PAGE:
- the state of being due.
- the time when a note or bill of exchange becomes due.
Origin of maturity
Related formsnon·ma·tu·ri·ty, nouno·ver·ma·tu·ri·ty, nounsem·i·ma·tu·ri·ty, noun
Examples from the Web for maturity
The court ruled she lacked the maturity to make her own medical decisions.
There are those, however, who don't equate sangfroid and good manners with maturity.
Sometimes when tensions run high, even our esteemed elders show a certain lack of maturity.When Politicos Attack: Six Biggest On-Camera Blow-Ups|Rachel Bronstein|January 29, 2014|DAILY BEAST
The Silicon Valley electric car manufacturer has plowed through its adolescence and is showing signs of maturity.
“The country has reached a certain level of maturity and is ready to go out and mix with the rest of the world,” says Faena.A Soccer Star, a Queen, and Now a Pope! Argentina’s Having a Very, Very Big Year|David Kaufman|March 14, 2013|DAILY BEAST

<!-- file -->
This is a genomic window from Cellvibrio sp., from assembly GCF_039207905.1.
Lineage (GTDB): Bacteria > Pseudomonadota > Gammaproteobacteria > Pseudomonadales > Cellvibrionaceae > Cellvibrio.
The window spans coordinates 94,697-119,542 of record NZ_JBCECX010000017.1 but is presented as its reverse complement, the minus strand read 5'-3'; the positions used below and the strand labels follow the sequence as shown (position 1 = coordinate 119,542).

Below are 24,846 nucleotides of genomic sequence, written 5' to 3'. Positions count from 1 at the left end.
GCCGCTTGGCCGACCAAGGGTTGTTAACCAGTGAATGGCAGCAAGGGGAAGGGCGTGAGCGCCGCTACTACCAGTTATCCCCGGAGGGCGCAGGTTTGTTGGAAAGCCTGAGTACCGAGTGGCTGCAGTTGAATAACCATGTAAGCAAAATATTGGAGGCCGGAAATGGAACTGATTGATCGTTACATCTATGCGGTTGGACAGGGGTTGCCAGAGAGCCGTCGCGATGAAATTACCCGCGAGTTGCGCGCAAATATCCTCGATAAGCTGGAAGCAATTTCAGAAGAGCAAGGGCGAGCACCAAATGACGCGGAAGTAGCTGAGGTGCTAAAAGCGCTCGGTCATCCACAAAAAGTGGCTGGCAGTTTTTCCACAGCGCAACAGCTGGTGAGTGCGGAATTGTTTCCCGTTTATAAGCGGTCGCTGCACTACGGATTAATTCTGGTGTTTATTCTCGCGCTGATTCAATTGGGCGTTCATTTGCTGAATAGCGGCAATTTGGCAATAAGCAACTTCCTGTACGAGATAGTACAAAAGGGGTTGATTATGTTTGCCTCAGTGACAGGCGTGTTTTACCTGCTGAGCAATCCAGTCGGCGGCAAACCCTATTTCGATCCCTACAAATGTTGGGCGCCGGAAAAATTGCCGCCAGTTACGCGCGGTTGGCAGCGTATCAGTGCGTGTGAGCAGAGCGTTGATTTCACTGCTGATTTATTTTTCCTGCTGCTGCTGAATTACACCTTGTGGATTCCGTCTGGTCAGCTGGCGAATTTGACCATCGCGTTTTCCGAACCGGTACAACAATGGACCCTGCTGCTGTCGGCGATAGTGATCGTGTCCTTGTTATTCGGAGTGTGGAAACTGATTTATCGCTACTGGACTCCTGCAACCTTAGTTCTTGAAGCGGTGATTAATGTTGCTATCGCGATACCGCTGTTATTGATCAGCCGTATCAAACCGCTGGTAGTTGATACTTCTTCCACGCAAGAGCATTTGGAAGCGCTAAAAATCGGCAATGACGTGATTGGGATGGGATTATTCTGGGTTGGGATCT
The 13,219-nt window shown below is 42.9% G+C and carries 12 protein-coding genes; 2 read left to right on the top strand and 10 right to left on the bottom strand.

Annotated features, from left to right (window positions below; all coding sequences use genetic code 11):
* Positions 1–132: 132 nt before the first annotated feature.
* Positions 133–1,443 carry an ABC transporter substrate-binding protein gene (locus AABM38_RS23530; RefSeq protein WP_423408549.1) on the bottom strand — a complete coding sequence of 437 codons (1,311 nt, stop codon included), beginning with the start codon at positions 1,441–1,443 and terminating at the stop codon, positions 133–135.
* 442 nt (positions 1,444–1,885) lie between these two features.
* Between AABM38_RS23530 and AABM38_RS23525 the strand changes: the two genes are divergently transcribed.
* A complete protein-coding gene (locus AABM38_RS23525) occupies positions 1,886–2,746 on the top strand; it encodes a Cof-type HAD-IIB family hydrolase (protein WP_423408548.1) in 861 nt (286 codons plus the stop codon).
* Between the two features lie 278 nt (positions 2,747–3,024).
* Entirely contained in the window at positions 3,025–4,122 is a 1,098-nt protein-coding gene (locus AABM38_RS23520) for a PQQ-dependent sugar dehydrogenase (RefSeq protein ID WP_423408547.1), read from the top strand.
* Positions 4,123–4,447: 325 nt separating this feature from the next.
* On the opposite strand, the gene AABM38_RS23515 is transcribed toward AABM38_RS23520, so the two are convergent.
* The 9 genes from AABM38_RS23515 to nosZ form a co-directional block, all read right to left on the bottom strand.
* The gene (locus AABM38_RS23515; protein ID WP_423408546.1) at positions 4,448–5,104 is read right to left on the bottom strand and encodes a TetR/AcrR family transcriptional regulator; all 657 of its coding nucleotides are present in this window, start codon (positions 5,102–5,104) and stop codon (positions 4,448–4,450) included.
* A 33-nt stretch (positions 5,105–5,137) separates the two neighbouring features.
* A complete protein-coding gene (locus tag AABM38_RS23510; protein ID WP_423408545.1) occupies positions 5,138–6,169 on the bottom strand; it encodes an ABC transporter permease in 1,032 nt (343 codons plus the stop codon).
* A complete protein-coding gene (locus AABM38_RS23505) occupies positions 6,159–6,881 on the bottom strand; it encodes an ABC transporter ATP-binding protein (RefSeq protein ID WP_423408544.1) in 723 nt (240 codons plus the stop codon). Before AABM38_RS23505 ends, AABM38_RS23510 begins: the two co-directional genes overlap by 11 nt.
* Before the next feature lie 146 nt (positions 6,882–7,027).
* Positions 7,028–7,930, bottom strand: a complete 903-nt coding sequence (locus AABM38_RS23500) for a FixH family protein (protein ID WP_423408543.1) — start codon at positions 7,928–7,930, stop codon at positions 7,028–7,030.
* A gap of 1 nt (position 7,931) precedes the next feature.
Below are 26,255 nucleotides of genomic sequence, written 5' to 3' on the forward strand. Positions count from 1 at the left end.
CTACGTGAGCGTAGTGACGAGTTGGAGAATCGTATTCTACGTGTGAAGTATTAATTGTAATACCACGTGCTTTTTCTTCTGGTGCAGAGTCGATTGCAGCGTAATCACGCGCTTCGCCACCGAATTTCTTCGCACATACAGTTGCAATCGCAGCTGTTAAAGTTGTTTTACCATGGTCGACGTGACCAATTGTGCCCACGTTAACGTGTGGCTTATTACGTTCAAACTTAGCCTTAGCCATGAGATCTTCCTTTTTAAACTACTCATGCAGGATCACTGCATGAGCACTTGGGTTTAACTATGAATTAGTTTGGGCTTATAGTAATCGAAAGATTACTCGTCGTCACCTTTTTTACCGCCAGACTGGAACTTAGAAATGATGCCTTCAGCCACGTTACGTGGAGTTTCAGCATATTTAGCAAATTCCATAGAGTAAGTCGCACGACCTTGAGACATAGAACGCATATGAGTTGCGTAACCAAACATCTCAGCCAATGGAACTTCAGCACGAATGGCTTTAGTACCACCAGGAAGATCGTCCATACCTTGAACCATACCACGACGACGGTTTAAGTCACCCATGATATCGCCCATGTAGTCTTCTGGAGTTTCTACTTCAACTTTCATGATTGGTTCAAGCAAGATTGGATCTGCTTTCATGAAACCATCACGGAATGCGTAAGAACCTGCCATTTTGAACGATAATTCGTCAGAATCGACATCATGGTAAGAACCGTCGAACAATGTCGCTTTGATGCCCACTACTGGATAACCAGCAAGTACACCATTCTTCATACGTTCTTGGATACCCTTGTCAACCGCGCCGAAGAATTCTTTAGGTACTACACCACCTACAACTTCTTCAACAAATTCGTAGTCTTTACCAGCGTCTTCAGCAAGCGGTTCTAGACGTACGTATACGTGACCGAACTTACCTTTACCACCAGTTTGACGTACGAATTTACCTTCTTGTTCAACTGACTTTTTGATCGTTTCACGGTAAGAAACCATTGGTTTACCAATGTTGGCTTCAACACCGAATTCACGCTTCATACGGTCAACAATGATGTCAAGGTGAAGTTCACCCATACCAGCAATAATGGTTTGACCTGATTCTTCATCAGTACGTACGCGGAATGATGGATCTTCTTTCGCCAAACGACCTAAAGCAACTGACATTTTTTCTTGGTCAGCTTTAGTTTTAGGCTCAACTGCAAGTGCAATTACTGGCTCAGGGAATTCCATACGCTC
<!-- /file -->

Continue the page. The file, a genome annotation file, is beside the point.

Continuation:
The plant is generally sessile, sometimes more or less stemmed, at maturity filled with a dusty mass of spores and thread.The Mushroom, Edible and Otherwise|M. E. Hard
The meat of animals brought very early to maturity is seldom so valuable as the naturally developed article.The Stock-Feeder's Manual|Charles Alexander Cameron
Time—and we, of all people in the world, ought best to know how long a time—is requisite to bring such good fruit to maturity.Buenos Ayres and the Provinces of the Rio de La Plata|Woodbine Parish
But Henry, on coming to maturity, soon showed himself jealous of the great man who had protected his helpless boyhood.A History of England|Charles Oman
From day to day there is no difference; but days make years, and years change youth to maturity, maturity to decay.Double Harness|Anthony Hope
British Dictionary definitions for maturity
- the date upon which a bill of exchange, bond, note, etc, becomes due for repayment
- the state of a bill, note, etc, when due